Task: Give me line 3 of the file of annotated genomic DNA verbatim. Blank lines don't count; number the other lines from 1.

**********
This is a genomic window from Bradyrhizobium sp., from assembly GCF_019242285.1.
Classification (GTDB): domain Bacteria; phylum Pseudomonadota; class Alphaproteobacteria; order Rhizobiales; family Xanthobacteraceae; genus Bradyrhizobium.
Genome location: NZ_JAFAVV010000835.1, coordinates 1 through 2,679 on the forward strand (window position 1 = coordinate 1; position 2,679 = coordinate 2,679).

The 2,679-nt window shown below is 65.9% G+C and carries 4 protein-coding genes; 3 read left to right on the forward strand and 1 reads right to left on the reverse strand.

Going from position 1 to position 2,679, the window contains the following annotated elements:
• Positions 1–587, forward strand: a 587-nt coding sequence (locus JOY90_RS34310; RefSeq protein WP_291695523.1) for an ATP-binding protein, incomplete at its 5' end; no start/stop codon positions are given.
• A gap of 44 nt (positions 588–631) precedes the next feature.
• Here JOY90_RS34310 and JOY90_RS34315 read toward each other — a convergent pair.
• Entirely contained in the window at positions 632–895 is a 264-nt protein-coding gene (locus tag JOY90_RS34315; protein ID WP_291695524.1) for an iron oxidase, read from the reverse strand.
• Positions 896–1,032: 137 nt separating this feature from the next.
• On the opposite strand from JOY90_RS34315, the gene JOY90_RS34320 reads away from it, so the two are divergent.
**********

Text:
Genome location: NZ_JAFAVV010000835.1, coordinates 1 through 2,679 on the forward strand (window position 1 = coordinate 1; position 2,679 = coordinate 2,679).